Outside of a price hiccup at the US market open, oil prices have moved higher in a straight line since London walked in yesterday. 
 
In general, most cross-asset traders remain very bullish on oil. And the oil perma bulls continue to buy the dips as their optimism stems from the fact that global demand is unambiguously on the rise and it's only a matter of time before onshore and floating storage inventories show a leveling off, with the former possibly in the draw zone this week. 
 
Unconditionally supporting that cheery view, the cyclical data globally continues to point to a robust reopening narrative and remains one of the primary bullish price tenets beyond OPEC+’s unwavering compliance. This suggests that oil prices are supported by real demand, not just OPEC + production cuts and the compensation principle, in turn implying both supply and demand curves will continue to move in opposite but bullish directions. But ultimately it will be the global demand for all oil products that will do the heavy lifting from here on. 
 
Sure enough, data from the US overnight supported that bullish reopening narrative after the US pending home sales for May rose a whopping 44.3% month-on-month, compared to the expected 19.3% increase. That was a historical high for the month-on-month gain and, more importantly, – and astonishingly – it exceeds all forecasts by a country mile.
 
Outside of the three US hotspot states, the epi curves remain relatively stable globally (again, outside of a few hot spots). Still, it seems unavoidable that we’ll continue to see isolated virus outbreaks as the world reintegrates and people will need to do a better job at social distancing to avoid catching the flu. So, barring a full-blown resurgence., it seems highly unlikely that aggressive lockdown measures will be re-imposed globally, which would leave the gradual recovery of demand intact.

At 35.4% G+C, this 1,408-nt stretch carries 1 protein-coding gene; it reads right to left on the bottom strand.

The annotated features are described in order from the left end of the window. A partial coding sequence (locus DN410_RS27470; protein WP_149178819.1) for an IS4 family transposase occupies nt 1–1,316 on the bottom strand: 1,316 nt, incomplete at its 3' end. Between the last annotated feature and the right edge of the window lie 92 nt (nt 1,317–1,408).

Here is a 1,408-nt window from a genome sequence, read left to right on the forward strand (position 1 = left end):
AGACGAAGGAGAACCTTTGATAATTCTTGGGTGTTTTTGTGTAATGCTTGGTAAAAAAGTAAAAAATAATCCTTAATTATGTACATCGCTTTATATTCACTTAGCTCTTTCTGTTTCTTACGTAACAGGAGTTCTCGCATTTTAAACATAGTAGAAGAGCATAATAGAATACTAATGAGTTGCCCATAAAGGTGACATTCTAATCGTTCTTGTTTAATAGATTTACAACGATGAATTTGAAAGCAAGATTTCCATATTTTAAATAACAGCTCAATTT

A possible price capper over the near term is that a large portion of the market continues to express concerns about the bearish implications higher oil prices will have on US production. Most analysts expect that within the next few weeks we’ll see evidence of US onshore production coming back online. Whether this represents a speed bump for oil or a more meaningful negative catalyst will depend on the magnitude and sustainability of the increase and broader market sentiment.
 
Speaking of speed bumps, it’ll be interesting to see how US consumers respond to arguably one of the peak driving weekends of the year as the 4th of July draws near. But what could be supportive for oil prices is if US consumers stick loyally by their summer vacation tendencies, cars will be the safest from a virus standpoint, therefore the preferred transportation method.
 
One weekend won’t make or break oil prices as the market shifts into a multi-year economic recovery, but it could provide the proverbial short-term bump in the road if people decide to stay at home en masse.  
 
There remains much conjecture around US oil response sensitivity as a result of the Dallas Fed survey of oil producers which put the price response to US oil production between USD 36-41/bbl. Considering that oil spent a large part of June in that range, it suggests US oil is much less responsive to rising prices at current levels than expected and may point to a production "tune up zone" closer to WTI $45-50, a price range that would envelope 80% of the survey participants. But that’s still considerably less bullish than ex-BP CEO Bob Dudley's assessment that "oil must be sustained at USD 60/bbl for US output to rise."
 
In other industry doomy-but-positive-for-oil-prices news, Chesapeake Energy's voluntary bankruptcy announcement cast a pale shadow over US in-shore oil production and, by extension, the industry’s ability to recover from the Covid-19 oil price beatdown.

A counterintuitive view
 
Given that the market has moved out of backwardation, OPEC may extend the compliance date.

An extension is always possible; on the current run path, OPEC+ production will rise by +2 million barrels per day in August. There have been informally discussed backwardation targets among OPEC+ policymakers which are not yet in play, but if they were made actionable it would justify an extension and could introduce a bad-news-is-good-news dynamic; in the event of lousy fundamental data, it would signal better OPEC+ discipline. 

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